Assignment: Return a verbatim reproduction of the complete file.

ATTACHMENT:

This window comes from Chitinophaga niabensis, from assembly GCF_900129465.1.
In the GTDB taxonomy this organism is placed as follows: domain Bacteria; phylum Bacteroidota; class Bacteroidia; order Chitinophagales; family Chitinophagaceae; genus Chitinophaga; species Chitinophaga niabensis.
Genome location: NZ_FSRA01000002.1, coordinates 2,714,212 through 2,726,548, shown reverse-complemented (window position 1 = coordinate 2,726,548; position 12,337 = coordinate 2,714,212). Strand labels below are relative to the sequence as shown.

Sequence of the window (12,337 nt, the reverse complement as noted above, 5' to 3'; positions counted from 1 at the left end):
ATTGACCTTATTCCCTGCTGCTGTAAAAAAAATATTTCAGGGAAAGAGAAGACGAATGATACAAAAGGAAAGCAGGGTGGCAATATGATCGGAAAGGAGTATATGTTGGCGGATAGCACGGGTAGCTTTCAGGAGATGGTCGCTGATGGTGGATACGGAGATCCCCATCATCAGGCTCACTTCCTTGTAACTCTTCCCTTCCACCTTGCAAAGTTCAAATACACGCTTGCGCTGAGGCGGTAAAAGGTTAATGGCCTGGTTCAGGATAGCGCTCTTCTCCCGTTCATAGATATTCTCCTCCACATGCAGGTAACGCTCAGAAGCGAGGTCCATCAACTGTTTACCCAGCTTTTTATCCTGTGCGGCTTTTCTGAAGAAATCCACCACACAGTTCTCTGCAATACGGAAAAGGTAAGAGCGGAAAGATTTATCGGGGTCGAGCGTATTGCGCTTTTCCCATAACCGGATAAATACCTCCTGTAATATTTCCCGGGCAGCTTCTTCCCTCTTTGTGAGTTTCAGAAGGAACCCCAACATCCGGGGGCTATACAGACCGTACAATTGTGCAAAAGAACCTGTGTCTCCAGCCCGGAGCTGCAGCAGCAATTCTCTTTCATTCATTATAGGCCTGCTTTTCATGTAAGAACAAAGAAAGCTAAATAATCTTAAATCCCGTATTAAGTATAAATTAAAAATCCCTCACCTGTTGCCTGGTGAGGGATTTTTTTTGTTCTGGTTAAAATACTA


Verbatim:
This window comes from Chitinophaga niabensis, from assembly GCF_900129465.1.
In the GTDB taxonomy this organism is placed as follows: domain Bacteria; phylum Bacteroidota; class Bacteroidia; order Chitinophagales; family Chitinophagaceae; genus Chitinophaga; species Chitinophaga niabensis.
Genome location: NZ_FSRA01000002.1, coordinates 2,714,212 through 2,726,548, shown reverse-complemented (window position 1 = coordinate 2,726,548; position 12,337 = coordinate 2,714,212). Strand labels below are relative to the sequence as shown.

Sequence of the window (12,337 nt, the reverse complement as noted above, 5' to 3'; positions counted from 1 at the left end):
ATTGACCTTATTCCCTGCTGCTGTAAAAAAAATATTTCAGGGAAAGAGAAGACGAATGATACAAAAGGAAAGCAGGGTGGCAATATGATCGGAAAGGAGTATATGTTGGCGGATAGCACGGGTAGCTTTCAGGAGATGGTCGCTGATGGTGGATACGGAGATCCCCATCATCAGGCTCACTTCCTTGTAACTCTTCCCTTCCACCTTGCAAAGTTCAAATACACGCTTGCGCTGAGGCGGTAAAAGGTTAATGGCCTGGTTCAGGATAGCGCTCTTCTCCCGTTCATAGATATTCTCCTCCACATGCAGGTAACGCTCAGAAGCGAGGTCCATCAACTGTTTACCCAGCTTTTTATCCTGTGCGGCTTTTCTGAAGAAATCCACCACACAGTTCTCTGCAATACGGAAAAGGTAAGAGCGGAAAGATTTATCGGGGTCGAGCGTATTGCGCTTTTCCCATAACCGGATAAATACCTCCTGTAATATTTCCCGGGCAGCTTCTTCCCTCTTTGTGAGTTTCAGAAGGAACCCCAACATCCGGGGGCTATACAGACCGTACAATTGTGCAAAAGAACCTGTGTCTCCAGCCCGGAGCTGCAGCAGCAATTCTCTTTCATTCATTATAGGCCTGCTTTTCATGTAAGAACAAAGAAAGCTAAATAATCTTAAATCCCGTATTAAGTATAAATTAAAAATCCCTCACCTGTTGCCTGGTGAGGGATTTTTTTTGTTCTGGTTAAAATACTA